If a parent needs help with these activities, there are options that can help, including accessories to help with the tasks, such as walkers or wheelchair, specially designed eating utensils, and shower fixtures designed to make bathing easier and safer.

You, a family member, or neighbor can assist, or you can engage the services of home health care professionals.

3. Are They Able to Perform Certain Independent Activities?

There are certain activities your loved one has been performing as they lived independently. As they decline, they will be unable to perform activities they have associated with living a full life. The inability to perform these activities will distress them and even make them more reluctant to accept care. Examples of these IADs, Instrumental Activities of Daily Living, include:

  • Maintaining a clean home

  • Preparing their daily meals

  • Driving safely

  • Shopping for food and other necessities

  • Communicating over the phone or in person

  • Managing their money and paying bills

  • Their medicine and following a diet as prescribed

  • Keep important appointments

Whether you notice a decline in your parents ability to take care of themselves or perform certain daily activities, you should encourage them in you talks to be tested for Alzheimer's disease and the symptoms of dementia they could be experiencing.

If your loved one is unable to perform these activities that have been so much a part of their quality or life and independence, or do them safely, there are mechanical aides available. Again, you, a family member, friend, or neighbor can assist you in recognizing the decline.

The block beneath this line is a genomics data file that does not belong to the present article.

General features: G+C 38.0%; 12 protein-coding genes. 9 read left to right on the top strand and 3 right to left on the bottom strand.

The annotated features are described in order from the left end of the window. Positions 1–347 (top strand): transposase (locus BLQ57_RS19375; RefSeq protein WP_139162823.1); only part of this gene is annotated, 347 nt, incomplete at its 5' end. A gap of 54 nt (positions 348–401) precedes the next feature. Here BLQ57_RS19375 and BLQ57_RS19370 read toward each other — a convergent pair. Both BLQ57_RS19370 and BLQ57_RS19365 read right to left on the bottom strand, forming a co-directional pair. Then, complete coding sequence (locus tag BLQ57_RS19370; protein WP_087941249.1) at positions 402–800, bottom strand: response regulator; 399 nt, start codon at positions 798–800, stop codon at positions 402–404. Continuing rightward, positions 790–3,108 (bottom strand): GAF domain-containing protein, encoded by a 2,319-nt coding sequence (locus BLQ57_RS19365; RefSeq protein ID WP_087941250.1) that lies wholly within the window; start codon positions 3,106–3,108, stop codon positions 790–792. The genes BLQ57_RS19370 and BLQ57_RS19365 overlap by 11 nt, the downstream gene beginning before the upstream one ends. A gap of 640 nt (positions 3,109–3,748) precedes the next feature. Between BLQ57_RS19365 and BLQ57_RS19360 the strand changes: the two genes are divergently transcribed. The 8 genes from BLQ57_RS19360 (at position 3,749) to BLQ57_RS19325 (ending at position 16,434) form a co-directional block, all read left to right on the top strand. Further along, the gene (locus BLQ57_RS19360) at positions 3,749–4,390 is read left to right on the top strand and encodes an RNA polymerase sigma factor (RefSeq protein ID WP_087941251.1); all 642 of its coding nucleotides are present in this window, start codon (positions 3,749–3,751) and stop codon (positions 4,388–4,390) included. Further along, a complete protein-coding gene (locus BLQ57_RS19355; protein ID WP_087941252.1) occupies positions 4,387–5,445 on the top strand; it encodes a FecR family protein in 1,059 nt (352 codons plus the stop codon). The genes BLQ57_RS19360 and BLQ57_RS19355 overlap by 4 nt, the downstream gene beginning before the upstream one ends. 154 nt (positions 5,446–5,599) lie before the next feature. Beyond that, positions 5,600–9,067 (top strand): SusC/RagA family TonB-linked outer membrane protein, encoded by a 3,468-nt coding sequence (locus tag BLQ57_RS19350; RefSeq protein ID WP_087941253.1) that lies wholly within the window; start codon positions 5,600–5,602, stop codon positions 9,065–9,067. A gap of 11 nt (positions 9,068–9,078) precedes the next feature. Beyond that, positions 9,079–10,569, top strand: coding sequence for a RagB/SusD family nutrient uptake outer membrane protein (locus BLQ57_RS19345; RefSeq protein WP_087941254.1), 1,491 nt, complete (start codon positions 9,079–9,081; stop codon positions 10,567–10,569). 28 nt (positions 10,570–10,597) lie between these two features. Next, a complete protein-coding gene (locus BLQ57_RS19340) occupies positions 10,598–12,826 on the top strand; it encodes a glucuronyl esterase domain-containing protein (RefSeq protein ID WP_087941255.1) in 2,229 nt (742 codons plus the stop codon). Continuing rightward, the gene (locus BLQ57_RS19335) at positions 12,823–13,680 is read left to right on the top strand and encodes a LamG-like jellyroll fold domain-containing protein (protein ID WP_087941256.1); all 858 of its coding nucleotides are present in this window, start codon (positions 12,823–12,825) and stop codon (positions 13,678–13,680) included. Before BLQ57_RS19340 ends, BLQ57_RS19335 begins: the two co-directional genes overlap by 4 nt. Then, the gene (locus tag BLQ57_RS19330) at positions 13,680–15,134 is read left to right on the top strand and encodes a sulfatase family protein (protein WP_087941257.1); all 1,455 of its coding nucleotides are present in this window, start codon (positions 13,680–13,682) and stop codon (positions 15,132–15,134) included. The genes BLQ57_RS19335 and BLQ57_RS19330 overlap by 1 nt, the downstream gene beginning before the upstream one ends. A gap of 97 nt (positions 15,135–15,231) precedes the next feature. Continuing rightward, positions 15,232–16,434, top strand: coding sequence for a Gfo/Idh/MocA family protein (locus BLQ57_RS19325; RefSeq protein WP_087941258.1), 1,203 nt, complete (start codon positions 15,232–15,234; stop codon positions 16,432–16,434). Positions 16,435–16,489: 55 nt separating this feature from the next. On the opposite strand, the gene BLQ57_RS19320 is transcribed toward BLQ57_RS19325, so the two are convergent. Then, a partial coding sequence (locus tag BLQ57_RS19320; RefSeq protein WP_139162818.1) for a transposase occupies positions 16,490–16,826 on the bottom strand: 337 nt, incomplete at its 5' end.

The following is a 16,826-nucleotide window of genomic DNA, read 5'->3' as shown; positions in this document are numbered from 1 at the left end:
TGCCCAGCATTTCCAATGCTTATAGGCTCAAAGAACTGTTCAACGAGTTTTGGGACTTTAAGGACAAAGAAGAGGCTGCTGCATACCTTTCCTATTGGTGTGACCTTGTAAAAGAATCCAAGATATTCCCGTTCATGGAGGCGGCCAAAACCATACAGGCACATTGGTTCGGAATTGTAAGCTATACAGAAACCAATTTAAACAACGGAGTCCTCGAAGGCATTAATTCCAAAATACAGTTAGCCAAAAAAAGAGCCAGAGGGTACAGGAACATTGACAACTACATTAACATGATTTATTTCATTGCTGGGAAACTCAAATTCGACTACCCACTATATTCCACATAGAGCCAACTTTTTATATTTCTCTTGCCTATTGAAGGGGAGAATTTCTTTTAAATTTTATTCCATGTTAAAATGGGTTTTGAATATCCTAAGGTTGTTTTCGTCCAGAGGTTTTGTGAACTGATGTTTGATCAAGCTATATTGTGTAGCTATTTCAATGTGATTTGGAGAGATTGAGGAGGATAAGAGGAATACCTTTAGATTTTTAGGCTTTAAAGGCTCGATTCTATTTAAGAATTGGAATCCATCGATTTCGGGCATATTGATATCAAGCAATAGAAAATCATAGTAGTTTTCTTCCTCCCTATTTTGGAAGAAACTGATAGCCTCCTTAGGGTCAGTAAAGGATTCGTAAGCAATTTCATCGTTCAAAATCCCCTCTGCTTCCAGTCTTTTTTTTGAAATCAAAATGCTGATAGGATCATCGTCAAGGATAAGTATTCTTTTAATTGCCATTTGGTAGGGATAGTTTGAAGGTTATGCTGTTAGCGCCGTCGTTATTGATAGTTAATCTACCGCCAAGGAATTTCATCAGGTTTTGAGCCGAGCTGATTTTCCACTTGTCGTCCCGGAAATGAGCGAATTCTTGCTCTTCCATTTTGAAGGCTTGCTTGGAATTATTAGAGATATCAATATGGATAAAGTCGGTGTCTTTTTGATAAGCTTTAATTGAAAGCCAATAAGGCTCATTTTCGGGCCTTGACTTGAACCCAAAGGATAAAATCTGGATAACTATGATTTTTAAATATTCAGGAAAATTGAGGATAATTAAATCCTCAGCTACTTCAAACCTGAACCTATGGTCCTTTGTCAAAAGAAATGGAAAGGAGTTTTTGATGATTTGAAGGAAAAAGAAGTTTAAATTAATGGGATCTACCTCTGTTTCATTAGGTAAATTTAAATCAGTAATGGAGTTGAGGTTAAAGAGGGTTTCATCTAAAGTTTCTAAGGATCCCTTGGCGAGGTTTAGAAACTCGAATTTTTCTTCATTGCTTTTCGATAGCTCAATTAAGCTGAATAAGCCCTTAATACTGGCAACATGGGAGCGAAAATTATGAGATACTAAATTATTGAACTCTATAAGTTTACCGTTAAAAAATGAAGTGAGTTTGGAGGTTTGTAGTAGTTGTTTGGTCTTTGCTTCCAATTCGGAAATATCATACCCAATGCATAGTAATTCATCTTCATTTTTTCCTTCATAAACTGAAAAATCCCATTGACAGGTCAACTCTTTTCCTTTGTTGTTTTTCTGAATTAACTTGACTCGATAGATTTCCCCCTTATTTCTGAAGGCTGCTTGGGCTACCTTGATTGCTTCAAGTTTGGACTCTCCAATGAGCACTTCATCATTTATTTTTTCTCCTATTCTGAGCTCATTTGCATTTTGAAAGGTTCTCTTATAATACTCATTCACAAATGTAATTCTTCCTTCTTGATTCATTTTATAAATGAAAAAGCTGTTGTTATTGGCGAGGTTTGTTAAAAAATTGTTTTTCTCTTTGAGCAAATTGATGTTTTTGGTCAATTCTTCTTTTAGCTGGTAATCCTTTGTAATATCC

They can also help you with care, or you can engage the services of home health care professionals.

Ultimately, the primary goal is maintaining their quality of life and safety, while helping them maintain as much independence as possible. This should be made clear to them in your Loving Care Talk.

As you take care of them over time, you need to find realistic ways to minimize the effects their decline has on you and your family

Additional reading:

Listen to God's Words

Do not cast me off in the time of old age; forsake me not when my strength is spent.

(Psalm 71:9)

Anyone who does not provide for their relatives, and especially for their own household, has denied the faith and is worse than an unbeliever. (1 Timothy 5:8)

Stand up in the presence of the aged, show respect for the elderly and revere your God. I am the Lord. (Leviticus 19:32)

In the Words of Others

"To care for those who once cared for us is one of the highest honors." Tia Walker

"Our aging parents deserve the same loving care they gave us in infancy." Kamil Ali

"Caring for our seniors is perhaps the greatest responsibility we have. Those who walked before us have given us so much and made possible the life we all enjoy." John Hoeven

Think About It

  • If you have aging parents, regardless of their physical, mental, or emotional condition, answer the first questions about their current and preferred living arrangements.

  • If you're currently caring for your parent or parents, describe the changes that occur in your life and that of your family. What are some of the things you could have done differently?

  • Describe why caring for your aging parents and grandparents is an important part of living your faith, especially if you walk as a Christian.